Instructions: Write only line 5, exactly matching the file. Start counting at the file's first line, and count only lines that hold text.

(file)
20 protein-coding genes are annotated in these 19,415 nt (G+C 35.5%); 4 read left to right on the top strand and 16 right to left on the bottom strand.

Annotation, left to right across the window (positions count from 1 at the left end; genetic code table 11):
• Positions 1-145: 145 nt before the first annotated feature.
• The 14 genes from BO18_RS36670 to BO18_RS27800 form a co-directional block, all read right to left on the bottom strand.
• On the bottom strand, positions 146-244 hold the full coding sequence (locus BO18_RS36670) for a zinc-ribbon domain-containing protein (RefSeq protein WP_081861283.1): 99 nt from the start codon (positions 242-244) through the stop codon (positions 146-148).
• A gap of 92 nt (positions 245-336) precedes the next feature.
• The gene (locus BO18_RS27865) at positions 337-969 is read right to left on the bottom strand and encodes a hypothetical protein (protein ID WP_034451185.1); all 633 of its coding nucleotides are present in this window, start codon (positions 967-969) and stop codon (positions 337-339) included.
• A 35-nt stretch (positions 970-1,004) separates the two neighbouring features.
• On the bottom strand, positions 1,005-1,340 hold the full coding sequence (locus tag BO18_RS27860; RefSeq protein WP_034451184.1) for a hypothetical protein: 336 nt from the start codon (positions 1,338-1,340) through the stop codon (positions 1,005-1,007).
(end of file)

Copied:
• On the bottom strand, positions 146-244 hold the full coding sequence (locus BO18_RS36670) for a zinc-ribbon domain-containing protein (RefSeq protein WP_081861283.1): 99 nt from the start codon (positions 242-244) through the stop codon (positions 146-148).